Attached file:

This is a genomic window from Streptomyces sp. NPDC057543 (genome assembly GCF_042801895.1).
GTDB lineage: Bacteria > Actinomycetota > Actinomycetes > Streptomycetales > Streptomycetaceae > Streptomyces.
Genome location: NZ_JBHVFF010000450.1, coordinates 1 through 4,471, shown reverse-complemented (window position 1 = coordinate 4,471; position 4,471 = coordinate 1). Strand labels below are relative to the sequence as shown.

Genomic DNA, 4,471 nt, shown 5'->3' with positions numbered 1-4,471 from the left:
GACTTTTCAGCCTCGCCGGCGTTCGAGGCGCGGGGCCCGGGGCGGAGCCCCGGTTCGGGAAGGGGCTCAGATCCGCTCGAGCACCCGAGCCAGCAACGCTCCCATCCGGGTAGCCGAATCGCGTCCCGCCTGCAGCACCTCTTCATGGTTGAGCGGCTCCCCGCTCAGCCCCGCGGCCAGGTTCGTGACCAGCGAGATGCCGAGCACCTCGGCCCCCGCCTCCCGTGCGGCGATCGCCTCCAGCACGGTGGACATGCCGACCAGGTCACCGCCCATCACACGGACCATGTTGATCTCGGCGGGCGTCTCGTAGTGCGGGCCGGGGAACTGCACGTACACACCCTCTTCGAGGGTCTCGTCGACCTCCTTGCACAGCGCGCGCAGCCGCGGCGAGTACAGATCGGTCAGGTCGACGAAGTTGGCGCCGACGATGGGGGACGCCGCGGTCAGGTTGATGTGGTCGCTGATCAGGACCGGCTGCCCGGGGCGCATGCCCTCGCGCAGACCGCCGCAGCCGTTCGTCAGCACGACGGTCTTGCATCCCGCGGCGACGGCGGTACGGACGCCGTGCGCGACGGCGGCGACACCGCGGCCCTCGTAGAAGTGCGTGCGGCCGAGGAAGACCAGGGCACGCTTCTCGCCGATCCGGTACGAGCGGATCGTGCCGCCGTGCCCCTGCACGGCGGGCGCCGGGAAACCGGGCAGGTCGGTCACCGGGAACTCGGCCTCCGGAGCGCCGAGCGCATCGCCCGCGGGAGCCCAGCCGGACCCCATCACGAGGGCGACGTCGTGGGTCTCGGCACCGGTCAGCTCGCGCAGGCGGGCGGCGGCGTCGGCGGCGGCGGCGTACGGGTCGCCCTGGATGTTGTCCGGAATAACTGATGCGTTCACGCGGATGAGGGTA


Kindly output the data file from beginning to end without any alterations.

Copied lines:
This is a genomic window from Streptomyces sp. NPDC057543 (genome assembly GCF_042801895.1).
GTDB lineage: Bacteria > Actinomycetota > Actinomycetes > Streptomycetales > Streptomycetaceae > Streptomyces.
Genome location: NZ_JBHVFF010000450.1, coordinates 1 through 4,471, shown reverse-complemented (window position 1 = coordinate 4,471; position 4,471 = coordinate 1). Strand labels below are relative to the sequence as shown.

Genomic DNA, 4,471 nt, shown 5'->3' with positions numbered 1-4,471 from the left:
GACTTTTCAGCCTCGCCGGCGTTCGAGGCGCGGGGCCCGGGGCGGAGCCCCGGTTCGGGAAGGGGCTCAGATCCGCTCGAGCACCCGAGCCAGCAACGCTCCCATCCGGGTAGCCGAATCGCGTCCCGCCTGCAGCACCTCTTCATGGTTGAGCGGCTCCCCGCTCAGCCCCGCGGCCAGGTTCGTGACCAGCGAGATGCCGAGCACCTCGGCCCCCGCCTCCCGTGCGGCGATCGCCTCCAGCACGGTGGACATGCCGACCAGGTCACCGCCCATCACACGGACCATGTTGATCTCGGCGGGCGTCTCGTAGTGCGGGCCGGGGAACTGCACGTACACACCCTCTTCGAGGGTCTCGTCGACCTCCTTGCACAGCGCGCGCAGCCGCGGCGAGTACAGATCGGTCAGGTCGACGAAGTTGGCGCCGACGATGGGGGACGCCGCGGTCAGGTTGATGTGGTCGCTGATCAGGACCGGCTGCCCGGGGCGCATGCCCTCGCGCAGACCGCCGCAGCCGTTCGTCAGCACGACGGTCTTGCATCCCGCGGCGACGGCGGTACGGACGCCGTGCGCGACGGCGGCGACACCGCGGCCCTCGTAGAAGTGCGTGCGGCCGAGGAAGACCAGGGCACGCTTCTCGCCGATCCGGTACGAGCGGATCGTGCCGCCGTGCCCCTGCACGGCGGGCGCCGGGAAACCGGGCAGGTCGGTCACCGGGAACTCGGCCTCCGGAGCGCCGAGCGCATCGCCCGCGGGAGCCCAGCCGGACCCCATCACGAGGGCGACGTCGTGGGTCTCGGCACCGGTCAGCTCGCGCAGGCGGGCGGCGGCGTCGGCGGCGGCGGCGTACGGGTCGCCCTGGATGTTGTCCGGAATAACTGATGCGTTCACGCGGATGAGGGTA